Suicide statistics are sobering: In 2010, more people died of suicide than in car accidents, according to a 2013 report for the Centers for Disease Control and Prevention.
With depression more prevalent than ever, it's often difficult to determine if someone is just clinically depressed or suicidal, and it's hardly a black-and-white issue. For the loved ones of suicide victims and the medical professionals who treat them, suicide poses an incredible emotional and psychological challenge. The warning signs, if they even exist, can manifest themselves in vastly different ways depending on the patient.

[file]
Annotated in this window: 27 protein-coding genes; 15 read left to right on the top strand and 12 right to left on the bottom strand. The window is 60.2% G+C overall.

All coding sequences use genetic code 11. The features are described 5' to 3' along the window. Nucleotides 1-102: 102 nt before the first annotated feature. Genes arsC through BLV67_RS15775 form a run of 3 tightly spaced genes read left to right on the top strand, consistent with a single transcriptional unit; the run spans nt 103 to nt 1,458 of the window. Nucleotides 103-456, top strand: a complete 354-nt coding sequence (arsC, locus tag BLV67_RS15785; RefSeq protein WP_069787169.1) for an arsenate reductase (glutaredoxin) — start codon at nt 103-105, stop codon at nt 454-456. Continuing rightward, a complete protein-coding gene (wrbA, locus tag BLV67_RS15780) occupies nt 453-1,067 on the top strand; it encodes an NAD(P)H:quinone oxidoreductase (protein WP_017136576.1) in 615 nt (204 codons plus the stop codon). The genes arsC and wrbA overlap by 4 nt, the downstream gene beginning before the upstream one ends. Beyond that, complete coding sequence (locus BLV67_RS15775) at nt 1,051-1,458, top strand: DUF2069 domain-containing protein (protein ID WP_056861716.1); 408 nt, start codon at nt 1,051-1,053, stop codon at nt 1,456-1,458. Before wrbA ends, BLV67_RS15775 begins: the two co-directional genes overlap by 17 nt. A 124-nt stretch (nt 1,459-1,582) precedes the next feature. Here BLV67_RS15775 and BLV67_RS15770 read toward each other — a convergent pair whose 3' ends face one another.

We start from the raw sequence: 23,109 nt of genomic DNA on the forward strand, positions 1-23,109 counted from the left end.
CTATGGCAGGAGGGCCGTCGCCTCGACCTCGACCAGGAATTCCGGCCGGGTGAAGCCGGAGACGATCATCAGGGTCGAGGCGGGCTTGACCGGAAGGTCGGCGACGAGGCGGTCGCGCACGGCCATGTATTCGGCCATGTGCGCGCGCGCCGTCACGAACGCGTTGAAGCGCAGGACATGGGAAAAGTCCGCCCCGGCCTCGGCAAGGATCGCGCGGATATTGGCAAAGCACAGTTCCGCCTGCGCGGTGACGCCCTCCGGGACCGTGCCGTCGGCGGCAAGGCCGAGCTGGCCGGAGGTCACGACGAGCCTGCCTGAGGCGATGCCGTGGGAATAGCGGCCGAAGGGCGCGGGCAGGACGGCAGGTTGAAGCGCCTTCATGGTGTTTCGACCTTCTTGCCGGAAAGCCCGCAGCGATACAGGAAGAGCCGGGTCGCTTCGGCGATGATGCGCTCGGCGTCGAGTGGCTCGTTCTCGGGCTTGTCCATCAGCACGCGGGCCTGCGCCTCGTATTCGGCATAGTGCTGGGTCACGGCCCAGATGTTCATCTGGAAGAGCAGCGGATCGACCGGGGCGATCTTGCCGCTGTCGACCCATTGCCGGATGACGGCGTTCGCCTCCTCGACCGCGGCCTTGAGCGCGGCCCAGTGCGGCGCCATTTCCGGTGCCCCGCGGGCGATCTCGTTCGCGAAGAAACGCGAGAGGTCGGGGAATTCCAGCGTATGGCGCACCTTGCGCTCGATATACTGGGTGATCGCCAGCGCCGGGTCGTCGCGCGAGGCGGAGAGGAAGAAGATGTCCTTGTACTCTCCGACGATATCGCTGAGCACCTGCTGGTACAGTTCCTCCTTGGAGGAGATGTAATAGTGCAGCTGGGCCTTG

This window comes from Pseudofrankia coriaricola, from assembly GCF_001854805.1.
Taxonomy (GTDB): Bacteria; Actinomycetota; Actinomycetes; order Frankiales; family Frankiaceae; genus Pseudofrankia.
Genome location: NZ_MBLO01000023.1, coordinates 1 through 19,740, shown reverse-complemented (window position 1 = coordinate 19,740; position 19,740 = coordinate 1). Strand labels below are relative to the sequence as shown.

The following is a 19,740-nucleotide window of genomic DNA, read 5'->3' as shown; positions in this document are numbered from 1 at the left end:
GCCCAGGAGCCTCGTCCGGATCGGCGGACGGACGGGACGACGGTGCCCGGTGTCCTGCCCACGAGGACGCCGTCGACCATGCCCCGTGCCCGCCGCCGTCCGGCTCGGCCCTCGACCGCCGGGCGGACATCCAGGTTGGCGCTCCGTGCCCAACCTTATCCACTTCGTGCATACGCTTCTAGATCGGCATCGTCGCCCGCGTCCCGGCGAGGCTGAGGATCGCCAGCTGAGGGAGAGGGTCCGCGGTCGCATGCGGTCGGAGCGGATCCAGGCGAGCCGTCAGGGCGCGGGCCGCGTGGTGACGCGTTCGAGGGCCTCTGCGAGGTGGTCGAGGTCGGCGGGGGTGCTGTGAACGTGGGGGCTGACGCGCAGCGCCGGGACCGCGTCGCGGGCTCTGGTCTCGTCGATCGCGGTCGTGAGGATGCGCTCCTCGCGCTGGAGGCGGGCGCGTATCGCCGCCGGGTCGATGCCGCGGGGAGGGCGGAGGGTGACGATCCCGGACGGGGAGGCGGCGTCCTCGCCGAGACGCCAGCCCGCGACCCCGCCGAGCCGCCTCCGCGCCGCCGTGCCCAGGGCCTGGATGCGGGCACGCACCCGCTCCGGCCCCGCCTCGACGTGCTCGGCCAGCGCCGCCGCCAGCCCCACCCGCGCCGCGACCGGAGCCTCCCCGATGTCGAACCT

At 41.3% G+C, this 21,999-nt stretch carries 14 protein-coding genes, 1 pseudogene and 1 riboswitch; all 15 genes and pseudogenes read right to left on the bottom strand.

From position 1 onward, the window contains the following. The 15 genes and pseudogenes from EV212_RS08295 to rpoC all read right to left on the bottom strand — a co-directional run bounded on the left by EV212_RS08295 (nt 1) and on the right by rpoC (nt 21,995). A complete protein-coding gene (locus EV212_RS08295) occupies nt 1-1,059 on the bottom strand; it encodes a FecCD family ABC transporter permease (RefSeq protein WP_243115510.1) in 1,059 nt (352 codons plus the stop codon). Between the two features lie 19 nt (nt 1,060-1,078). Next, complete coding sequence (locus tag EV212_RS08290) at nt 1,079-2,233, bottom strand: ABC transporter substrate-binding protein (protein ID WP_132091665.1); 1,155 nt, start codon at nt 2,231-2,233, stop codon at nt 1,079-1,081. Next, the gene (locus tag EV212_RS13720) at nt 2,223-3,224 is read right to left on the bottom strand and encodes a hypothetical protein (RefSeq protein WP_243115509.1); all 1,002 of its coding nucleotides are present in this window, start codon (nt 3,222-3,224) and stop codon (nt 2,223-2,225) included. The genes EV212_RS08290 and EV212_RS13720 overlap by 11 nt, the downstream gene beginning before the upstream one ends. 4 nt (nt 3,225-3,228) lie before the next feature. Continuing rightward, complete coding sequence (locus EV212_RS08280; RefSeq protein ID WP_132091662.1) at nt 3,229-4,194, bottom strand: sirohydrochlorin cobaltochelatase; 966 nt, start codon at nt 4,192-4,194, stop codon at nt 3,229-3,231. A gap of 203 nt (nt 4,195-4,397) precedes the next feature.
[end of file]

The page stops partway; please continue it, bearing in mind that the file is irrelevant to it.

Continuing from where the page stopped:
September is National Suicide Prevention and Awareness month, and we sat down with clinical psychologist and Discovery Fit & Health blogger, Dr. Nicole Joseph, to discuss suicide signs and symptoms and how a family member may be able to detect suicide risk in a loved one.
Read on to learn more about suicide risk and prevention, and what you can do if someone you know is exhibiting these symptoms.